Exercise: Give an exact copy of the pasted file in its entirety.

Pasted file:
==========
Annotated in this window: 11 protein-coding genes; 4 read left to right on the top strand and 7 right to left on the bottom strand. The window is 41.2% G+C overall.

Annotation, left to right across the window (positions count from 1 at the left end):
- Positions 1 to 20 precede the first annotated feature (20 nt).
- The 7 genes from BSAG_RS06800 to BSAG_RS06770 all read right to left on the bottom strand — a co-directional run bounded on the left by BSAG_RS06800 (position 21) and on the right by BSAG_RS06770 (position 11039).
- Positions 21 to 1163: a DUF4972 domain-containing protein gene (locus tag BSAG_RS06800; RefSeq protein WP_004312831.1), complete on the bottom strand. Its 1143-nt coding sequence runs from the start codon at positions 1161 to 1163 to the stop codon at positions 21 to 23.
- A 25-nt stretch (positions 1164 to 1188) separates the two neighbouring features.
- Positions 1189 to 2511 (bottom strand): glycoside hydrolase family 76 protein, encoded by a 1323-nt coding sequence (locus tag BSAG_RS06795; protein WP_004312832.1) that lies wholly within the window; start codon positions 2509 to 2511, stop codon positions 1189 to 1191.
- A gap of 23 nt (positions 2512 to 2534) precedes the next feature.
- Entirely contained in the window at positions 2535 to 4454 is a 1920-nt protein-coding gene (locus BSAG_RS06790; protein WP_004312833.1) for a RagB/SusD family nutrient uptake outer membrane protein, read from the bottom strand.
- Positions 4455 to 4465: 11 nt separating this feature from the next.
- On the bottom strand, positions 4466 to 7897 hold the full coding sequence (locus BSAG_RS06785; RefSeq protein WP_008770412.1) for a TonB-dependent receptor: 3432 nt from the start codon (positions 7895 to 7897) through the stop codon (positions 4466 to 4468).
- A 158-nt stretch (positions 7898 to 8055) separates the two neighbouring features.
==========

Annotated in this window: 11 protein-coding genes; 4 read left to right on the top strand and 7 right to left on the bottom strand. The window is 41.2% G+C overall.

Annotation, left to right across the window (positions count from 1 at the left end):
- Positions 1 to 20 precede the first annotated feature (20 nt).
- The 7 genes from BSAG_RS06800 to BSAG_RS06770 all read right to left on the bottom strand — a co-directional run bounded on the left by BSAG_RS06800 (position 21) and on the right by BSAG_RS06770 (position 11039).
- Positions 21 to 1163: a DUF4972 domain-containing protein gene (locus tag BSAG_RS06800; RefSeq protein WP_004312831.1), complete on the bottom strand. Its 1143-nt coding sequence runs from the start codon at positions 1161 to 1163 to the stop codon at positions 21 to 23.
- A 25-nt stretch (positions 1164 to 1188) separates the two neighbouring features.
- Positions 1189 to 2511 (bottom strand): glycoside hydrolase family 76 protein, encoded by a 1323-nt coding sequence (locus tag BSAG_RS06795; protein WP_004312832.1) that lies wholly within the window; start codon positions 2509 to 2511, stop codon positions 1189 to 1191.
- A gap of 23 nt (positions 2512 to 2534) precedes the next feature.
- Entirely contained in the window at positions 2535 to 4454 is a 1920-nt protein-coding gene (locus BSAG_RS06790; protein WP_004312833.1) for a RagB/SusD family nutrient uptake outer membrane protein, read from the bottom strand.
- Positions 4455 to 4465: 11 nt separating this feature from the next.
- On the bottom strand, positions 4466 to 7897 hold the full coding sequence (locus BSAG_RS06785; RefSeq protein WP_008770412.1) for a TonB-dependent receptor: 3432 nt from the start codon (positions 7895 to 7897) through the stop codon (positions 4466 to 4468).
- A 158-nt stretch (positions 7898 to 8055) separates the two neighbouring features.